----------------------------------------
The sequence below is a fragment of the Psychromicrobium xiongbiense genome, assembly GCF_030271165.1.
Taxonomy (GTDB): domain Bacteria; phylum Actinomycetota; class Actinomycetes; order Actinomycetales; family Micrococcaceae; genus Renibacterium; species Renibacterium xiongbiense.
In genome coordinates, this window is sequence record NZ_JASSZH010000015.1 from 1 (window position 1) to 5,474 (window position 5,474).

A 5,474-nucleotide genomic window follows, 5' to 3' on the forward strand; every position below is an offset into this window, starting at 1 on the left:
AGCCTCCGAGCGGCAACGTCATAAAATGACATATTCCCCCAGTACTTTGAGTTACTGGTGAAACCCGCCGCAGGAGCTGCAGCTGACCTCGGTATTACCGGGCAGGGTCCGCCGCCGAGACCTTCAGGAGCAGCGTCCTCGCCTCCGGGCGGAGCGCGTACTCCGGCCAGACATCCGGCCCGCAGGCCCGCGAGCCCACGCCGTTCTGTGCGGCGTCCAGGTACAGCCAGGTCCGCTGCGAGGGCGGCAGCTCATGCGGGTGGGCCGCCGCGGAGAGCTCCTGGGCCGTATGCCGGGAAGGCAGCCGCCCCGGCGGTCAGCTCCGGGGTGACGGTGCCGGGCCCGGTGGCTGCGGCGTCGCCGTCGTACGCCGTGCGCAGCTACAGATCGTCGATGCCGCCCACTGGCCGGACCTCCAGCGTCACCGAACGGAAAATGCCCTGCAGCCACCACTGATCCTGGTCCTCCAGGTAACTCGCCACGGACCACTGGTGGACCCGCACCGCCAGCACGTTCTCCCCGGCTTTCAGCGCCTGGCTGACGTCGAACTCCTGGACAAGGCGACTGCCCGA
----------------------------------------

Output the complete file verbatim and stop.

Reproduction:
The sequence below is a fragment of the Psychromicrobium xiongbiense genome, assembly GCF_030271165.1.
Taxonomy (GTDB): domain Bacteria; phylum Actinomycetota; class Actinomycetes; order Actinomycetales; family Micrococcaceae; genus Renibacterium; species Renibacterium xiongbiense.
In genome coordinates, this window is sequence record NZ_JASSZH010000015.1 from 1 (window position 1) to 5,474 (window position 5,474).

A 5,474-nucleotide genomic window follows, 5' to 3' on the forward strand; every position below is an offset into this window, starting at 1 on the left:
AGCCTCCGAGCGGCAACGTCATAAAATGACATATTCCCCCAGTACTTTGAGTTACTGGTGAAACCCGCCGCAGGAGCTGCAGCTGACCTCGGTATTACCGGGCAGGGTCCGCCGCCGAGACCTTCAGGAGCAGCGTCCTCGCCTCCGGGCGGAGCGCGTACTCCGGCCAGACATCCGGCCCGCAGGCCCGCGAGCCCACGCCGTTCTGTGCGGCGTCCAGGTACAGCCAGGTCCGCTGCGAGGGCGGCAGCTCATGCGGGTGGGCCGCCGCGGAGAGCTCCTGGGCCGTATGCCGGGAAGGCAGCCGCCCCGGCGGTCAGCTCCGGGGTGACGGTGCCGGGCCCGGTGGCTGCGGCGTCGCCGTCGTACGCCGTGCGCAGCTACAGATCGTCGATGCCGCCCACTGGCCGGACCTCCAGCGTCACCGAACGGAAAATGCCCTGCAGCCACCACTGATCCTGGTCCTCCAGGTAACTCGCCACGGACCACTGGTGGACCCGCACCGCCAGCACGTTCTCCCCGGCTTTCAGCGCCTGGCTGACGTCGAACTCCTGGACAAGGCGACTGCCCGA